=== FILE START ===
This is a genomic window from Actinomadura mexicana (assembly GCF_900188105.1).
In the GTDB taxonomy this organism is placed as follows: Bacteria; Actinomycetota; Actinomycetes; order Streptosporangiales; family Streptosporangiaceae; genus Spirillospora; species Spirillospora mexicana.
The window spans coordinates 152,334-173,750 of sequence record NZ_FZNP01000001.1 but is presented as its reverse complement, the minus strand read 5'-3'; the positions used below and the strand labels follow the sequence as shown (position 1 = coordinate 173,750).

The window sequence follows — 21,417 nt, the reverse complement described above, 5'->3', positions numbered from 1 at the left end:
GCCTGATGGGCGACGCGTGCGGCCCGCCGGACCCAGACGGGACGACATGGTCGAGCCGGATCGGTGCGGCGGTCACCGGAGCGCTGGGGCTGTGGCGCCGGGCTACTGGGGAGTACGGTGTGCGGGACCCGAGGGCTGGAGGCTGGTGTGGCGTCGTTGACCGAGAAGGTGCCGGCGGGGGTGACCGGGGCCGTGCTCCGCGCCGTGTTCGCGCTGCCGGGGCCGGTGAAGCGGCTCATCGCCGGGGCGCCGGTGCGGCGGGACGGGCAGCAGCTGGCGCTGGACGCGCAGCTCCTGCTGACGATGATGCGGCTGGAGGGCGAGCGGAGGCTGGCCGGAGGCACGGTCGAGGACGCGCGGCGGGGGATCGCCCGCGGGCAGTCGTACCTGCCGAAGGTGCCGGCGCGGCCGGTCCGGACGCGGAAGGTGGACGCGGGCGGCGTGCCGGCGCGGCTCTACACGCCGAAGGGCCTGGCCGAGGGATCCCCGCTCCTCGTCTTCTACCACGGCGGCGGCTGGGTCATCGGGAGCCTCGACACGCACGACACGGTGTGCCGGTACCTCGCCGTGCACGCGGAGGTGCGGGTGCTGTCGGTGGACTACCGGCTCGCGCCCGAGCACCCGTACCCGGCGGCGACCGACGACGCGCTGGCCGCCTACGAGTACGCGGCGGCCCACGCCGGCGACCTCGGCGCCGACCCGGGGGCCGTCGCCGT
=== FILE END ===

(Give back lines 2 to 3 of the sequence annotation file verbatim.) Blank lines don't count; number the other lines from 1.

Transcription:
In the GTDB taxonomy this organism is placed as follows: Bacteria; Actinomycetota; Actinomycetes; order Streptosporangiales; family Streptosporangiaceae; genus Spirillospora; species Spirillospora mexicana.
The window spans coordinates 152,334-173,750 of sequence record NZ_FZNP01000001.1 but is presented as its reverse complement, the minus strand read 5'-3'; the positions used below and the strand labels follow the sequence as shown (position 1 = coordinate 173,750).